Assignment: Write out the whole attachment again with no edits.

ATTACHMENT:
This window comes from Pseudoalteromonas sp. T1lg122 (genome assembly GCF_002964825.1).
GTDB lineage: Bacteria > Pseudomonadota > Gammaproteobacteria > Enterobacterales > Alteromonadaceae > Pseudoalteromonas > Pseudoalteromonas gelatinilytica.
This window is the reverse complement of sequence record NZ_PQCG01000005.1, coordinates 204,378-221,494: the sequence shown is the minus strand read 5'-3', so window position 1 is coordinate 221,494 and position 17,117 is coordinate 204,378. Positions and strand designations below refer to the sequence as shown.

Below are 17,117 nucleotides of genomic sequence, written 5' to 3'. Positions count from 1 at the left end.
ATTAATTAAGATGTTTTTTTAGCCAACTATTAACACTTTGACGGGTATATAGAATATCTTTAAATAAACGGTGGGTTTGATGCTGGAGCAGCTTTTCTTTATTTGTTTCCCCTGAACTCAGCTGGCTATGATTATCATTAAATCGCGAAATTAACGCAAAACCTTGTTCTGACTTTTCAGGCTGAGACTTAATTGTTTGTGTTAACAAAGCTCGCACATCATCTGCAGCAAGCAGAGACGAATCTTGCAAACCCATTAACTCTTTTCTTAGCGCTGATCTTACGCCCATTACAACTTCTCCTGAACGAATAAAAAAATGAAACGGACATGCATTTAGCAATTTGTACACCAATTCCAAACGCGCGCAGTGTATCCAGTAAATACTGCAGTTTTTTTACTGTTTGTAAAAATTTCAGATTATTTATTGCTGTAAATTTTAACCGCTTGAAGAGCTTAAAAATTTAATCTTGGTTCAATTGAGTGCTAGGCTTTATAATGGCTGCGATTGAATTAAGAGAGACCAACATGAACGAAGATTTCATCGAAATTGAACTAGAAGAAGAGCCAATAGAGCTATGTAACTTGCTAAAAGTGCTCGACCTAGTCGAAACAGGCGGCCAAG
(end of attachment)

This window comes from Pseudoalteromonas sp. T1lg122 (genome assembly GCF_002964825.1).
GTDB lineage: Bacteria > Pseudomonadota > Gammaproteobacteria > Enterobacterales > Alteromonadaceae > Pseudoalteromonas > Pseudoalteromonas gelatinilytica.
This window is the reverse complement of sequence record NZ_PQCG01000005.1, coordinates 204,378-221,494: the sequence shown is the minus strand read 5'-3', so window position 1 is coordinate 221,494 and position 17,117 is coordinate 204,378. Positions and strand designations below refer to the sequence as shown.

Below are 17,117 nucleotides of genomic sequence, written 5' to 3'. Positions count from 1 at the left end.
ATTAATTAAGATGTTTTTTTAGCCAACTATTAACACTTTGACGGGTATATAGAATATCTTTAAATAAACGGTGGGTTTGATGCTGGAGCAGCTTTTCTTTATTTGTTTCCCCTGAACTCAGCTGGCTATGATTATCATTAAATCGCGAAATTAACGCAAAACCTTGTTCTGACTTTTCAGGCTGAGACTTAATTGTTTGTGTTAACAAAGCTCGCACATCATCTGCAGCAAGCAGAGACGAATCTTGCAAACCCATTAACTCTTTTCTTAGCGCTGATCTTACGCCCATTACAACTTCTCCTGAACGAATAAAAAAATGAAACGGACATGCATTTAGCAATTTGTACACCAATTCCAAACGCGCGCAGTGTATCCAGTAAATACTGCAGTTTTTTTACTGTTTGTAAAAATTTCAGATTATTTATTGCTGTAAATTTTAACCGCTTGAAGAGCTTAAAAATTTAATCTTGGTTCAATTGAGTGCTAGGCTTTATAATGGCTGCGATTGAATTAAGAGAGACCAACATGAACGAAGATTTCATCGAAATTGAACTAGAAGAAGAGCCAATAGAGCTATGTAACTTGCTAAAAGTGCTCGACCTAGTCGAAACAGGCGGCCAAG